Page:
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This information is for educational purposes only and is not intended to diagnose, treat, cure, or prevent disease.  It does not take the place of any medical care that you may need. Consult your health care provider about making dietary and lifestyle changes that are right for you.

 

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Date nut bread–a delicious and healthy Christmas treat!

Date nut bread is one of my favorite recipes that can be eaten for breakfast, dessert, or as a healthy snack.  If you are gluten intolerant or don’t eat wheat, substitute the whole wheat flour with almond flour or coconut flour.  If you don’t care for pecans, try walnuts, Brazil nuts, cashews, pistachios, almonds, etc.

The recipe:

2 eggs (whole or just the whites)

1/4 cup extra-virgin olive oil (or expeller-pressed grape seed or avocado oil)

1/4 cup raw honey

1/2 cup whole-wheat flour (or almond or coconut flour)

1/4 teaspoon mineral-rich salt (optional)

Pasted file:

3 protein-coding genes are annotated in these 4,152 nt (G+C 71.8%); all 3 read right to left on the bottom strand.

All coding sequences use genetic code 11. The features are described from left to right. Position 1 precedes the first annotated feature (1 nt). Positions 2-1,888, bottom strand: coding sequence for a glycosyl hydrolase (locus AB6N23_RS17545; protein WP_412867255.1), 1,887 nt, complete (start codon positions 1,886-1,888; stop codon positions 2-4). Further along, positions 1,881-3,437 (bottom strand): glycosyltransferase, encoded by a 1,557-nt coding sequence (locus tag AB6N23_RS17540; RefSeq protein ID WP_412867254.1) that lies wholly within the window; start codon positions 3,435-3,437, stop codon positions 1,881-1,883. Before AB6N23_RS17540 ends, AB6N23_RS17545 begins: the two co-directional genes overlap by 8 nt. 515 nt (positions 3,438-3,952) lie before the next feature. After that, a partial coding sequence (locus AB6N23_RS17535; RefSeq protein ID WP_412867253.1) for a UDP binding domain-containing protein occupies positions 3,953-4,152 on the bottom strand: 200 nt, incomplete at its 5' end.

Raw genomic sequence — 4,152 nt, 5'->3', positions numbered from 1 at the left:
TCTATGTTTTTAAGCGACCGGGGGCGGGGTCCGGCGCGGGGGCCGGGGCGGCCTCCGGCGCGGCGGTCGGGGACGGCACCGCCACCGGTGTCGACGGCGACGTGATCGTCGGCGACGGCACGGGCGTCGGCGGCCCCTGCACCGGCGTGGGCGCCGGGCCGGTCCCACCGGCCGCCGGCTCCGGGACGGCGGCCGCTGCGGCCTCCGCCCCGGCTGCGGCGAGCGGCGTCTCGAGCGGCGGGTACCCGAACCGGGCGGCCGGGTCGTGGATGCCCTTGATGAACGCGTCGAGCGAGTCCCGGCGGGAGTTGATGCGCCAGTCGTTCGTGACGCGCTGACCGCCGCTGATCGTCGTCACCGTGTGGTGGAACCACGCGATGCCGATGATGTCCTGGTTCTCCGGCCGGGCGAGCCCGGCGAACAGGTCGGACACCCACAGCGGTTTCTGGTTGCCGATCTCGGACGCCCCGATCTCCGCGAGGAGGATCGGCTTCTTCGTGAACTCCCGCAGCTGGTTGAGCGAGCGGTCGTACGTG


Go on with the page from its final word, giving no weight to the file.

1/2 teaspoon ground cinnamon

8 ounces coarsely chopped dates

2 cups raw pecans (or other nuts)

Beat eggs with honey and oil.  Mix flour, salt, and cinnamon, then stir into egg mixture.  Fold in dates and nuts.  Grease a baking pan with oil (coconut, olive, grape seed, or avocado).  Bake at 350 degrees until toothpick inserted into batter comes out clean.  A 9 x 5 x 2-inch loaf pan takes about 45 minutes.  An 8- or 9-inch square pan takes about 25 minutes.  Cool and cut into squares or slices.

The nutritional value:

Dates, nuts, and raw honey contain boron, a trace mineral which helps boost blood levels of estrogen and other compounds that help prevent calcium loss and bone demineralization.

Dates are high in natural aspirin and have a laxative effect.  They are linked to lower rates of certain cancers, especially pancreatic cancer.

Nuts are a key food among Seventh-Day Adventists, who are known for their low rates of heart disease.  Most nuts are high in vitamin E, shown to protect against chest pain and artery damage.

Nuts and cinnamon help to regulate insulin and slow down blood sugar spikes.

Whole-grain wheat contains selenium, a trace mineral important for the immune system and thyroid.

Extra-virgin olive oil is a good source of vitamin E, making it beneficial for heart health.

Egg yolks contain vitamin D and choline, a B-complex vitamin needed for liver and brain health.

Date nut bread makes a yummy Christmas gift.  I often bake it in mini loaf pans for this purpose.

Make your holiday celebrations delicious and nutritious!